Old soldiers never die; they raise 'career' thoroughbreds
The message was unmistakable. It was delivered in a very subtle, but unusually forceful, way. Caretaker Prime Minister Thaksin Shinawatra has been put on notice: he does not "own" the military.
He could try to command it, but he would have to handle soldiers with care. If Thaksin didn't know that before, he will need to now.
Of course, Privy Council President General Prem Tinsulanonda would never admit publicly that his statement to that effect last Friday was directed at Thaksin in particular. Thaksin, however, can ignore it at his own peril.
It has never been General Prem's style to resort to stirring rhetoric. But this time, it's as close as one could expect the former premier and ex-military officer to come to galvanising the present generation of military men into avoiding falling prey to political power-playing.
Soldiers belong to the country and His Majesty the King, not the government, the Privy Council chairman declared in a lecture delivered to about 950 cadets at the Chulachomklao Royal Military Academy (CRMA). And, after quoting General Douglas MacArthur's famous line - "Old soldiers never die; they only fade away" - General Prem, an ex-cavalry officer, went on to offer a vivid analogy: "In horseracing, horse owners hire jockeys to ride the horses. The jockeys do not own the horses. They just ride them. A government is like a jockey. It supervises soldiers but the real owners are the country and the King. The government supervises and employs us in compliance with the policy declared to parliament ... What I mean is that we are the country's soldiers. Governments come and go."
Was this a case of an embittered old horse telling the up-and-coming stable of thoroughbreds not to be afraid to turn recalcitrant if undue political pressure is imposed upon them or their ranks?
Less than two weeks earlier, Thaksin used a similar forum - a gathering of senior bureaucrats from around the country - to "galvanise" his own "stable of horses", telling them to resist any attempts to interfere in their work. The caretaker premier's reference to an "extra-constitutional charismatic figure" who was trying to supersede his executive power was of course still fresh in the minds of the cadets as Prem told them he considered them his "flesh and blood".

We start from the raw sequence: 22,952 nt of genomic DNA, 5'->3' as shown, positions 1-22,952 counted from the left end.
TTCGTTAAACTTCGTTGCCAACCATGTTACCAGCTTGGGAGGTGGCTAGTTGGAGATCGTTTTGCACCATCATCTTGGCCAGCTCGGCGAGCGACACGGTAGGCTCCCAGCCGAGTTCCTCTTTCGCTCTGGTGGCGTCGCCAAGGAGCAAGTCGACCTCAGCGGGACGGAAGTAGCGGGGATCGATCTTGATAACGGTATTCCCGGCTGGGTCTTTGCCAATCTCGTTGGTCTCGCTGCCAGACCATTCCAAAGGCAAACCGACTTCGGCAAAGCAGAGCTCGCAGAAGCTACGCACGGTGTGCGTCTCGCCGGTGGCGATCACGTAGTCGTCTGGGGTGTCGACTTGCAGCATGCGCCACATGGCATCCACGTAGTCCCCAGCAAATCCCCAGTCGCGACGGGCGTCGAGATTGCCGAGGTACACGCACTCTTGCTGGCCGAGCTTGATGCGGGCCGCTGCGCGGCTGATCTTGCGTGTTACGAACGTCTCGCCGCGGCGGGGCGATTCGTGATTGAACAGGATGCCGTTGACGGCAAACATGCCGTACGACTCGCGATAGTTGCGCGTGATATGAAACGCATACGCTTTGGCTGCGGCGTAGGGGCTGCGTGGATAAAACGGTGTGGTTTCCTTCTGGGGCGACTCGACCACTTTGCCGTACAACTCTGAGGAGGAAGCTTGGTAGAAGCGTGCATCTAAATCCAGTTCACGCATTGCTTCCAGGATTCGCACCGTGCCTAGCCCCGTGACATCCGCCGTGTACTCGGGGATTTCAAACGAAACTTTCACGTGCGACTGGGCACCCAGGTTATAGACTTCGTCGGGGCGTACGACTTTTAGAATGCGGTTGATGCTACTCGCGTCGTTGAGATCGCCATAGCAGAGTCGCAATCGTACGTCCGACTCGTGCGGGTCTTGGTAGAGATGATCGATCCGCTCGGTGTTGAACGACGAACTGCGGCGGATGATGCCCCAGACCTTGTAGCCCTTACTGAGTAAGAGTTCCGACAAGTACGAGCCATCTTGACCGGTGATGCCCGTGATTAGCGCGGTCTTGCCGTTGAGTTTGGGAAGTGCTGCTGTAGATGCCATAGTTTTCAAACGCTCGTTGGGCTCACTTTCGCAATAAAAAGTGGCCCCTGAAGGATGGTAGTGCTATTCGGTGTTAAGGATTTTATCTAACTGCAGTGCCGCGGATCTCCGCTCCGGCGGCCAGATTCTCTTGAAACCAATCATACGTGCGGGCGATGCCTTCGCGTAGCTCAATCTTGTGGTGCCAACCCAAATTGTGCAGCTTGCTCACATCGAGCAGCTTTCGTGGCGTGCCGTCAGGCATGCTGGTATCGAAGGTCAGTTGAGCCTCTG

Thaksin could have wriggled out of the controversy by publicly denying his statement was not a challenge to the Privy Council chairman or any institution higher up. To the contrary, he has been stoking the fire by deliberately dodging reporters' questions on the issue. Without a denial - which would have been seen as a passable "face-saving" gesture - Thaksin has simply confirmed the worst suspicions that he was challenging Prem to a political showdown.
The fact that Thaksin's spokesman went on record to say that the "extra-constitutional charismatic figure" that the acting premier had in mind was a "commoner" only served to make things worse. Now, those faithful to Prem - and they constitute a reasonably large number in the military establishment - have decided that Thaksin has increasingly become a real menace, not only to intellectuals, the middle-class, professionals and academics, but also to career soldiers.
It was probably just a coincidence but Thaksin was obviously flustered by a reporter's question on the very same day about rumours that he was contemplating giving General Sonthi Boonyaratglin a "kick upstairs", in favour of a former classmate of his, in the annual military reshuffle scheduled for October. He did not deny the speculation either. But he did complain the following day in his weekly radio programme that he had been caught off-guard by the question because he had not even thought about the issue. "Not having thought about it …" does not necessarily mean not intending to think about it when the time comes, or so his critics quickly concluded.
It could have been what insiders call a "pre-emptive rumour", but it is no secret that the current Army chief, who assumed the post only last year, has the "professional position" that he is a career soldier serving His Majesty and would not tolerate any undue political pressure from the prime minister.
In other words, he is no Thaksin "yes man" and would resist any attempt to use the military to serve Thaksin's own political ends.
Prem's succinct reminder to cadets last week that soldiers belong to the King and not the government was no ordinary academic exhortation. Having prefaced his statement with the disclaimer that his "comments aren't meant to stir up bad feelings towards the government", the Privy Council president proceeded to, for the first time, put clear distance between himself and Thaksin.
The split, for all practical purposes, now appears irreversible.
Asked by reporters after he had delivered the speech - in which he likened soldiers to horses and governments to jockeys - whether the current jockey was good, Prem simply said: "You in the press can decide for yourselves."
When an old, experienced horse holds back comments on his jockey, you know there is something to watch out for in the race ahead.
As they say in horseracing, "it's a lot like nuts and bolts - if the rider's nuts, the horse bolts".
And that, I'm afraid, is what is happening in the current stormy political landscape. The jockey has simply gone nuts.